BUENA VISTA, Ga. – Across the grounds of a south Georgia courthouse, scores of masked and socially distanced voters bowed in prayer for the 260,000-plus Americans who have died from the coronavirus.
Then Democratic Senate hopeful the Rev. Raphael Warnock took the microphone, promising to push for more economic aid for businesses and people affected by the pandemic and touting Democratic plans to combat long-standing racial and wealth disparities.
A day earlier, Vice President Mike Pence campaigned with Warnock's opponent, Sen. Kelly Loeffler, and her fellow GOP senator, David Perdue. But in heavily Republican north Georgia, there were only scant mentions of the public health calamity that helped lead to President Donald Trump's defeat: aid programs that passed Congress months ago and a vaccine that is still weeks — or months — from mass distribution.
"Before the end of this year, we're going to see 40 million vaccines all across America," Pence predicted, attributing the possibility to "the leadership of President Donald Trump." His crowd — distanced only in certain seating sections and many not wearing masks — roared as the vice president added a kicker: "We're in the miracle business."
It's two starkly different worlds on display in Georgia, where the national political spotlight is shining on twin Senate runoffs that will determine which party controls the chamber at the outset of President-elect Joe Biden's administration. Republicans need one more seat for a majority; Democrats need a sweep on Jan. 5.
For Republicans, the pandemic is secondary in a runoff blitz defined by dire warnings about what it would mean if Warnock defeats Loeffler and Perdue falls to Democratic challenger Jon Ossoff. Democrats, meanwhile, are more than eager to discuss COVID-19 and its economic fallout. The messaging differences bleed over to the two sides' public health protocols, as well. The approaches largely track the fall presidential campaign, when Trump wanted to talk about anything but the virus, while Biden centered his pitch around Trump's handling of it.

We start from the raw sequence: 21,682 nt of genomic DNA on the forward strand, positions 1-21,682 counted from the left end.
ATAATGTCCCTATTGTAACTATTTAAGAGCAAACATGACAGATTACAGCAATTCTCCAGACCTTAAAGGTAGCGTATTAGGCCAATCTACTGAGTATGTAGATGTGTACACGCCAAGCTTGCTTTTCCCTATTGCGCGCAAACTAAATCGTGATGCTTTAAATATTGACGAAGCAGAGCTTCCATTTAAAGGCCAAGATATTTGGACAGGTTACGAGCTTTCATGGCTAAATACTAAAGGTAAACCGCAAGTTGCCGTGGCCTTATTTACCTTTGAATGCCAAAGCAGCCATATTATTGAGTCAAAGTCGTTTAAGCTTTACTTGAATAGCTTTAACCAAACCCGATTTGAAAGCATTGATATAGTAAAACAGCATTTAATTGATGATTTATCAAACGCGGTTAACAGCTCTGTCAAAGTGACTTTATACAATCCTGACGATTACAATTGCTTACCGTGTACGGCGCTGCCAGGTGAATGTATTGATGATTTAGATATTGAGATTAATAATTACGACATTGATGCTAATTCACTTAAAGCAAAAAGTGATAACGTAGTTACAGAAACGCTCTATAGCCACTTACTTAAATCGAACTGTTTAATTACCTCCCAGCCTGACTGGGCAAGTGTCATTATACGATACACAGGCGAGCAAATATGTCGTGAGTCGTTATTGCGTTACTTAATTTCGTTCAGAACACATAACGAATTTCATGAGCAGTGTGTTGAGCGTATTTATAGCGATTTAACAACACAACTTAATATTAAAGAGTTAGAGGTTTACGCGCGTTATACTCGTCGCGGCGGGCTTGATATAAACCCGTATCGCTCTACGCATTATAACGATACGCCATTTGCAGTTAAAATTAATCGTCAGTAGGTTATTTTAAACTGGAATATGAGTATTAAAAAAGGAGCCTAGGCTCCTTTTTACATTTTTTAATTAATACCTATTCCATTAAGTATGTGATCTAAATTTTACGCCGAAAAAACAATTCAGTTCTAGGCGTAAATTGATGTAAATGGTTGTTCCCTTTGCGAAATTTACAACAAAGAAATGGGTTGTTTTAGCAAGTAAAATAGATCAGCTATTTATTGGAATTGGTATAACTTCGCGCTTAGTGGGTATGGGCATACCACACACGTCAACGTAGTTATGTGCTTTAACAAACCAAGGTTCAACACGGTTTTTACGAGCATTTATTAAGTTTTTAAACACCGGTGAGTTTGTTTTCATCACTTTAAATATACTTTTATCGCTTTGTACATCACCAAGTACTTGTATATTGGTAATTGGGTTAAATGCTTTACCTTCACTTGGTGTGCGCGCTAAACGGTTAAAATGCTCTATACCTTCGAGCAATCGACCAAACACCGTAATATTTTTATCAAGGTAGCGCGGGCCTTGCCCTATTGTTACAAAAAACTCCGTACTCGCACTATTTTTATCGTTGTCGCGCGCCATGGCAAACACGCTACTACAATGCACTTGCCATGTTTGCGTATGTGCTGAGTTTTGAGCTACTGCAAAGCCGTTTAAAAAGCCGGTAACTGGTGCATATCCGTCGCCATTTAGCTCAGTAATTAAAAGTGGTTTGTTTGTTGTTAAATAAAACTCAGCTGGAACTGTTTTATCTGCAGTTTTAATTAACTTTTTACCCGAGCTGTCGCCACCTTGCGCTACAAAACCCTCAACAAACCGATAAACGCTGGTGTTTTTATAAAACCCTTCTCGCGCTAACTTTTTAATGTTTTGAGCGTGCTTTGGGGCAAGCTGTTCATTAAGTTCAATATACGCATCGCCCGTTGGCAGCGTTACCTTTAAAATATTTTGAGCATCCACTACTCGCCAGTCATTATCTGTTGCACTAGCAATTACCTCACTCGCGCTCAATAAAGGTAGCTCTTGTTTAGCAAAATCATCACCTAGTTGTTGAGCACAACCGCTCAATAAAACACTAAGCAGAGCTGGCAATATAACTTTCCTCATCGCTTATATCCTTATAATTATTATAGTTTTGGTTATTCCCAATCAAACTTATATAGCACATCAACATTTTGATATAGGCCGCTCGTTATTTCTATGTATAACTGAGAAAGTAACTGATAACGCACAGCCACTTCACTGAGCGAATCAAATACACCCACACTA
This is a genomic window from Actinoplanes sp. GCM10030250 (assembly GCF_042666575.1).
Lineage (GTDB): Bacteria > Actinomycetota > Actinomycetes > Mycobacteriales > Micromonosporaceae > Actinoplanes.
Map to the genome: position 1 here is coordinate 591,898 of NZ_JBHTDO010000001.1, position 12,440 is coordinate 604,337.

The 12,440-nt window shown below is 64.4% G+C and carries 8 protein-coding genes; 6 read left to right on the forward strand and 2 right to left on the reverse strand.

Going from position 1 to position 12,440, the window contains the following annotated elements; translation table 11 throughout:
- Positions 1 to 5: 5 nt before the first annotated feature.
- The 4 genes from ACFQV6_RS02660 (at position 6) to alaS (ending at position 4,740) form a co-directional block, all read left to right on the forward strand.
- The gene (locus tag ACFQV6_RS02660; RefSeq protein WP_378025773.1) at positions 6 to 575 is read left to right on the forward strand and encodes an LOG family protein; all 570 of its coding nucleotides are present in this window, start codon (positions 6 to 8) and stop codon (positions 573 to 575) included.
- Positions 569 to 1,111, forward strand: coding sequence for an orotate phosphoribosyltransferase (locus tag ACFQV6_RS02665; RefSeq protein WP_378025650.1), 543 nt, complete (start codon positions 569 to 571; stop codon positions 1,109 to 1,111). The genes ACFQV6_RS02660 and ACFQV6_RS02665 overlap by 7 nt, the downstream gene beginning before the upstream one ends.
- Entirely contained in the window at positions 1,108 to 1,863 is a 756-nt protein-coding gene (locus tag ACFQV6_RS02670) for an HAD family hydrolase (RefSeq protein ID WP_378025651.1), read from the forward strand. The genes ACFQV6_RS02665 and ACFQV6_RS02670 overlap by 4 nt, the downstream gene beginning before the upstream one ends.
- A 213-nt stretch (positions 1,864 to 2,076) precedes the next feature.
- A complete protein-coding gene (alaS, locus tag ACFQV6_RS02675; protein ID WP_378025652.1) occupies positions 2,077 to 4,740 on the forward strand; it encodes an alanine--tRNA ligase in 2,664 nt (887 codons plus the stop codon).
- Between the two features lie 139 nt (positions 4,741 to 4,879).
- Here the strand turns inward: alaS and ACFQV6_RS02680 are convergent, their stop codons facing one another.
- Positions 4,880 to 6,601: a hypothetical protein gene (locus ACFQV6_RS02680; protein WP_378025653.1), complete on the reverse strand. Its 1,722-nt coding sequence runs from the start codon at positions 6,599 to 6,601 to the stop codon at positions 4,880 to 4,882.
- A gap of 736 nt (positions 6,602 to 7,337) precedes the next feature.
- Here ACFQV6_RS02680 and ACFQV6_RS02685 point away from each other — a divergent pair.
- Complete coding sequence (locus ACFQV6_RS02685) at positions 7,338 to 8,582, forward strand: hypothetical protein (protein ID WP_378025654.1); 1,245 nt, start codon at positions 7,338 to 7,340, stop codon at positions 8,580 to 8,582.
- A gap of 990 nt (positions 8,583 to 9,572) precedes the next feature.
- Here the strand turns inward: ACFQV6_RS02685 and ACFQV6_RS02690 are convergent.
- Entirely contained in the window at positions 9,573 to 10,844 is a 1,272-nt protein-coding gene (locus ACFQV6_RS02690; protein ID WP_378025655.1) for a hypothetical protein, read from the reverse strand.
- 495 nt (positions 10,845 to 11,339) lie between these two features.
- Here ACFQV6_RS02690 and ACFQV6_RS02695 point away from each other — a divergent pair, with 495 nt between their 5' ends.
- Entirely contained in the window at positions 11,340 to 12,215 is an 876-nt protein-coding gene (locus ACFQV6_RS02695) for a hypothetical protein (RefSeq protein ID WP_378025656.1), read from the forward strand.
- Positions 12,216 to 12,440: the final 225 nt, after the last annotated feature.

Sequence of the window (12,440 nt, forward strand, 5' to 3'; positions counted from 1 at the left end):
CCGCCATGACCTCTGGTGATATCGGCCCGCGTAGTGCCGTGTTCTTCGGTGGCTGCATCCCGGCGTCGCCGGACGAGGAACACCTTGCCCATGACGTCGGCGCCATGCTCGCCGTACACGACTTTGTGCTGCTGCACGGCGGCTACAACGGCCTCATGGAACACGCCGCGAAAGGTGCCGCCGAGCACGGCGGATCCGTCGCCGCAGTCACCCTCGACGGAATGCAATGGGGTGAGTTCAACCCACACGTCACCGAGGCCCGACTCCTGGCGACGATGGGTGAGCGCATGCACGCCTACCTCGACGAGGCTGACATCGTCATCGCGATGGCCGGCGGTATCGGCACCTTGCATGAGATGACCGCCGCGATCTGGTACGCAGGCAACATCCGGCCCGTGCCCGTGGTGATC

The November results in Georgia explain why neither side is deviating. Biden clipped Trump in the state by fewer than 13,000 votes out of more than 5 million cast. But Perdue led Ossoff by about 100,000 votes, finishing just short of the outright majority Georgia requires to avoid a runoff. Warnock led Loeffler in a separate special election. Both sides share a common conclusion: Each party has a pool of potential voters approaching 2.5 million. It's just a matter of which side can coax more to cast ballots in a second round.
Republicans' reprisal will depend again — in part — on generating enthusiasm via in-person campaigning, even as coronavirus cases spike nationally. Trump has announced plans for a rally next Saturday in Georgia.
Neither Perdue nor Loeffler echo Trump's mockery of public health standards. But so far, they've held multiple indoor events with no social distancing and without compulsory masks. Florida Sen. Marco Rubio, appearing with Loeffler, drew hundreds of suburban Republicans to the Cobb County GOP headquarters, crowding the facility to the point that some voters left without attempting to enter.
Warnock and Ossoff counter with almost exclusively outdoor or virtual campaigning. Warnock has, however, held outdoor photo lines that do not involve social distancing. "We've seen no real national public grieving because it is the kind of death that doesn't show up in one fell swoop," Warnock said in Reynolds, where he campaigned under an outdoor picnic canopy. "We see no real recognition of what is happening. ... Meanwhile, we're having a debate about science. Wearing a mask is somehow a political statement? No, it's not a political statement. It's common sense."